Chapter 5 - The Monetary Approach to the Balance of PaymentsJump to Revision Questions for chapter 5
In this chapter, we shall look at one of the most influential policy analyses of the balance of payments known as the monetary approach. This approach to balance of payments analysis was pioneered by Marina Whitman (1975), Jacob Frenkel and Harry Johnson (1976). The fundamental basis of the monetary approach is that the balance of payments is essentially a monetary phenomenon. Not only is the balance of payments a measurement of monetary flows, but such flows can only be explained by a disequilibrium in the stock demand for and supply of money. There are several variants of the monetary approach to the balance of payments and not all advocates of the application of monetary concepts to balance of payments analysis necessarily accept all the assumptions used. We shall outline a simple model that captures the essential message of the monetary approach – that disequilibrium in the balance of payments reflect disequilibrium in the money market. Consequently, balance of payments analysis needs to focus on both the supply of and demand for money.
Within the context of the monetary model, we shall examine how a devaluation will impinge upon the balance of payments. We then proceed to examine how the model can be used to highlight some fundamentally different implications of fixed and floating exchange rates. We compare and contrast the effects of a money supply shock, a rise in domestic income and a foreign price shock under fixed and floating rates. We then summarize the policy implications of the monetary approach and consider how the model differs from the Keynesian model examined in Chapter 4.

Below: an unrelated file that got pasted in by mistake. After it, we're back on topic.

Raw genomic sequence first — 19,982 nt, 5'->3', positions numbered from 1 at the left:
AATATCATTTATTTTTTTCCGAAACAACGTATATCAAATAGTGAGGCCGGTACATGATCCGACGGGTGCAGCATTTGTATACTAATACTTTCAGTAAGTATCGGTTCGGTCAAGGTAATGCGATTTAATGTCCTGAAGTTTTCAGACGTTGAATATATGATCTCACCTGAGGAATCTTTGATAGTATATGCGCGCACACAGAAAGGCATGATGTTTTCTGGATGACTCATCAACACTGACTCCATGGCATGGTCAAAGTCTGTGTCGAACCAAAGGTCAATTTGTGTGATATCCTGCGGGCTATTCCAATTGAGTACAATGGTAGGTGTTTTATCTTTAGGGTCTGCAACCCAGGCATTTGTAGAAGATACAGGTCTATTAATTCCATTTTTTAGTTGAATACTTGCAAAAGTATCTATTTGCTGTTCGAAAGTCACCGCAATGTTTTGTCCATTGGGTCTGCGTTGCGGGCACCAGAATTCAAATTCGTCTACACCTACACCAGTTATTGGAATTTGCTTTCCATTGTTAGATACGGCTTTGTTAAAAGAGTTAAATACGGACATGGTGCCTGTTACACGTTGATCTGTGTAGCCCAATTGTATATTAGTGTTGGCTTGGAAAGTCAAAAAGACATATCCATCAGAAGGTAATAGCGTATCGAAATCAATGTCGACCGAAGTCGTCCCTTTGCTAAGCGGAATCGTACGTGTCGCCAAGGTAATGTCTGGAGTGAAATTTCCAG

- "Excessive monetary growth leads to balance of payments problems under fixed exchange rates, and a currency problem under floating exchange rates." Discuss this statement with reference to the monetary approach to the balance of payments.
- Examine separately the effects of (i) a decrease in domestic income and (ii) a rise in the foreign price level under both fixed and flexible exchange rates within the context of the monetary approach to the balance of payments. Discuss the contribution and limitations of this model.
- a) What are the assumptions underlying the monetary approach to the balance of payments?
b) Discuss the effects of a devaluation in the context of the monetary model.
c) Using the monetary model discuss the effects of an increase in domestic income under both fixed and floating exchange rates.
- "A one off monetary expansion will lead to a transitory balance of payments deficit under fixed exchange rates but a permanent depreciation of the exchange rate under floating exchange rates." Discuss.